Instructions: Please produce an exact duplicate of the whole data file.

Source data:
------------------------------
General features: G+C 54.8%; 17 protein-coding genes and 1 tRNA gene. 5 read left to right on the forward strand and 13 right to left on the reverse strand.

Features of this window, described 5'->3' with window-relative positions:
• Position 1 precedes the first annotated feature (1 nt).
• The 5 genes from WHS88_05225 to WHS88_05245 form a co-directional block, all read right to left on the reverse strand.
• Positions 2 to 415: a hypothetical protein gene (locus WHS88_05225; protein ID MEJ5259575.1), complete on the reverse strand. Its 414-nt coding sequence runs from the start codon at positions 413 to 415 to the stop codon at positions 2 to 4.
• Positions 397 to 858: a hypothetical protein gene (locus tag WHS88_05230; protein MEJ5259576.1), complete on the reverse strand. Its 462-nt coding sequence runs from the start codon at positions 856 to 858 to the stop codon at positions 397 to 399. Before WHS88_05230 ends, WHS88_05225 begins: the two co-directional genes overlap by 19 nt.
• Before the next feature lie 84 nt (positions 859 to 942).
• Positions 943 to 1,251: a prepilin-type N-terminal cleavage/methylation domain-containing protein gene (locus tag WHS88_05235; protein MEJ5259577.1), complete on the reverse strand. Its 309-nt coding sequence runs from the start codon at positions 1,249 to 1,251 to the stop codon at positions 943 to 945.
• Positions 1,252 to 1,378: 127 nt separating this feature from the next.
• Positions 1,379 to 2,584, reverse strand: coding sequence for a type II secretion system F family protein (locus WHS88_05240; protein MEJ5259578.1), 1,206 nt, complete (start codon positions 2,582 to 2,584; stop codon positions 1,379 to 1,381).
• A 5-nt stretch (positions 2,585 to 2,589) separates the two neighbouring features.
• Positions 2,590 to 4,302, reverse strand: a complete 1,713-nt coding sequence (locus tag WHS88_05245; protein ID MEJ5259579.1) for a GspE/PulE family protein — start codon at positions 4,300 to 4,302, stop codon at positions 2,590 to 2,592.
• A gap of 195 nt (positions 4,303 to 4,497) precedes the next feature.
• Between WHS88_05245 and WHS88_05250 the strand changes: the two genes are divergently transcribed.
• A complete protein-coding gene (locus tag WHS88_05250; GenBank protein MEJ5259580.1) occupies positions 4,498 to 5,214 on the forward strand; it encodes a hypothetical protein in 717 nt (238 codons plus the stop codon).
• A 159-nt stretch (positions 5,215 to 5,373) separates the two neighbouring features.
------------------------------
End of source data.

General features: G+C 54.8%; 17 protein-coding genes and 1 tRNA gene. 5 read left to right on the forward strand and 13 right to left on the reverse strand.

Features of this window, described 5'->3' with window-relative positions:
• Position 1 precedes the first annotated feature (1 nt).
• The 5 genes from WHS88_05225 to WHS88_05245 form a co-directional block, all read right to left on the reverse strand.
• Positions 2 to 415: a hypothetical protein gene (locus WHS88_05225; protein ID MEJ5259575.1), complete on the reverse strand. Its 414-nt coding sequence runs from the start codon at positions 413 to 415 to the stop codon at positions 2 to 4.
• Positions 397 to 858: a hypothetical protein gene (locus tag WHS88_05230; protein MEJ5259576.1), complete on the reverse strand. Its 462-nt coding sequence runs from the start codon at positions 856 to 858 to the stop codon at positions 397 to 399. Before WHS88_05230 ends, WHS88_05225 begins: the two co-directional genes overlap by 19 nt.
• Before the next feature lie 84 nt (positions 859 to 942).
• Positions 943 to 1,251: a prepilin-type N-terminal cleavage/methylation domain-containing protein gene (locus tag WHS88_05235; protein MEJ5259577.1), complete on the reverse strand. Its 309-nt coding sequence runs from the start codon at positions 1,249 to 1,251 to the stop codon at positions 943 to 945.
• Positions 1,252 to 1,378: 127 nt separating this feature from the next.
• Positions 1,379 to 2,584, reverse strand: coding sequence for a type II secretion system F family protein (locus WHS88_05240; protein MEJ5259578.1), 1,206 nt, complete (start codon positions 2,582 to 2,584; stop codon positions 1,379 to 1,381).
• A 5-nt stretch (positions 2,585 to 2,589) separates the two neighbouring features.
• Positions 2,590 to 4,302, reverse strand: a complete 1,713-nt coding sequence (locus tag WHS88_05245; protein ID MEJ5259579.1) for a GspE/PulE family protein — start codon at positions 4,300 to 4,302, stop codon at positions 2,590 to 2,592.
• A gap of 195 nt (positions 4,303 to 4,497) precedes the next feature.
• Between WHS88_05245 and WHS88_05250 the strand changes: the two genes are divergently transcribed.
• A complete protein-coding gene (locus tag WHS88_05250; GenBank protein MEJ5259580.1) occupies positions 4,498 to 5,214 on the forward strand; it encodes a hypothetical protein in 717 nt (238 codons plus the stop codon).
• A 159-nt stretch (positions 5,215 to 5,373) separates the two neighbouring features.